Leaman agrees, saying dealmakers are in no mood to imperil credit ratings again. "In today's environment, a company's pro forma credit rating is a critical part of any transaction analysis," he says. "Precrisis, companies underappreciated the value of a good credit rating because they weren't being penalized as much as they should have been for taking on too much leverage."
Sometimes fear can be a good thing. CEOs worried about their credit ratings or wary about new crises may feel more inclined to hold on to some of that excess cash, even at the risk of shareholder unhappiness. According to a recent industrywide survey on corporate risk practices, it looks as if CEOs may end up needing that extra cash buffer if markets hit another bad patch, based on what seem to be clear deficiencies in the way companies account for risk. In December, the Committee of Sponsoring Organizations, a group that provides research and analysis on enterprise risk management, also known as "the systemic view of risk," published a survey that showed that 60% of 460 companies admitted that their risk management processes were still ad hoc. Nearly half described their processes as "very immature" or "somewhat immature," and 35% said they were not comfortable with the way they reported key risk indicators to senior executives.
"I think there's overconfidence [among companies] in what they think their risk management process is doing for them," says Mark Beasley, Deloitte professor of enterprise risk management, ERM initiative director and accounting professor at North Carolina State University. Beasley, who helped conduct the COSO study, says many companies lack a forward-looking strategic risk process. For the most part, CEOs tend to use a "very gut and ad hoc way" to pinpoint risks. "The surprise for me has been the lack of sophistication in really linking their risk thinking to their strategic thinking," Beasley says of senior executive teams he's worked with.
While the study mostly found gaps in practices of smaller companies, Beasley and others suggest larger companies may rank themselves higher than warranted. Consultants say conversations with CEOs and their executive teams can often expose discrepancies in views about the company's greatest future risks. In reality, most companies, even the more sophisticated, have only just begun to tackle the way they manage the kind of systemic risks that shredded corporate balance sheets in 2008.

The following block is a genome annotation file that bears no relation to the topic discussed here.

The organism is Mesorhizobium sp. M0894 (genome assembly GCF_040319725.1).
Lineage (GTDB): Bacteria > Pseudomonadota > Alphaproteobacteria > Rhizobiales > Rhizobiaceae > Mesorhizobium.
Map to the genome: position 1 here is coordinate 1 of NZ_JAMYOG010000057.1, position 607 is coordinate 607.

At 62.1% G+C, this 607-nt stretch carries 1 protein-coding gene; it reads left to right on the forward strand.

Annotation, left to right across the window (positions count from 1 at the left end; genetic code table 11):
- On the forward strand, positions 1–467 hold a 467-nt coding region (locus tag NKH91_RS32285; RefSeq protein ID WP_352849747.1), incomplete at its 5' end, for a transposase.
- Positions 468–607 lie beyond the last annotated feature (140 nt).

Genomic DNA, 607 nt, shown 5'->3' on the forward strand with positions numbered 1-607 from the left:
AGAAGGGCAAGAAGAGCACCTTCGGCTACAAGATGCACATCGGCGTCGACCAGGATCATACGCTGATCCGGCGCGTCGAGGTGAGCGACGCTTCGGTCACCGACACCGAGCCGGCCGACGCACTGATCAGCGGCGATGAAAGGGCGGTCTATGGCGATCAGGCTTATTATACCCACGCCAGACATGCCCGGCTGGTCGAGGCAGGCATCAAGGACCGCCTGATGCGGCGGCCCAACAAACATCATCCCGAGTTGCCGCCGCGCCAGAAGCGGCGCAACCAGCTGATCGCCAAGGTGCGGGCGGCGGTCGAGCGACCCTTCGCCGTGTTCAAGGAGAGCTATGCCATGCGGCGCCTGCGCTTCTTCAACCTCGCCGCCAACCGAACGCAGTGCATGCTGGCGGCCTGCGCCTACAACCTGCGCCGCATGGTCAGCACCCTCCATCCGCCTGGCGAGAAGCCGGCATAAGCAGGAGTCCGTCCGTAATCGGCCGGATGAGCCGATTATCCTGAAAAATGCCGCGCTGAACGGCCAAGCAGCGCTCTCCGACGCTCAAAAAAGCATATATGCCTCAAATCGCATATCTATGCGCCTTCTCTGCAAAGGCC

Analysts say GE, for instance, only started to manage enterprise and liquidity risk across all of its business groups in the past year or two. Before 2008, the company relied heavily on its strong credit ratings and downplayed broader, external risks. Among other problems, analysts say, the company grossly underestimated the impact of the real estate collapse. Analysts say it stress-tested for a 15% decline in that asset class, when in fact there was a 45% loss. Others have similarly been building out their enterprise risk management models over the past year, including Target Corp. and H.J. Heinz Co., which have developed formal systems to quantify emerging risks now embedded in senior management, Beasley says.
Better risk and liquidity tools could prove important as M&A picks up and competition increases. "As companies start to emerge from recession, capital spending and buybacks are going back up," says John Puchalla, a senior analyst at Moody's Investors Service in New York. "I would hope liquidity management would still play a big part, but my sense is that the pendulum is swinging back to growth initiatives. We're still more conservative than in 2007, but not quite as conservative as we were more recently."
Perhaps for now, CEOs still feeling skittish may try to limit their zeal for leverage and take their time spending some of that cash on M&A. Bankers say memories of 2008 have helped redefine M&A strategies and the kind of deals getting done right now.
"The risk aversion in the current market is characterized by M&A deals not getting executed," Kaplan says. "Successful deals are strategic, vertical and synergistic. There is not a lot of new business diversification in M&A, as shareholders do not have patience for deals that are not well conceived."
In the year ahead, companies will have to balance the need to target deals more strategically with pressure to generate higher returns. Even if CEOs can't get at all the cash sitting overseas, they must contend with the public perception that it's at their fingertips to spend. This year, a little patience could be worth a lot in excess cash.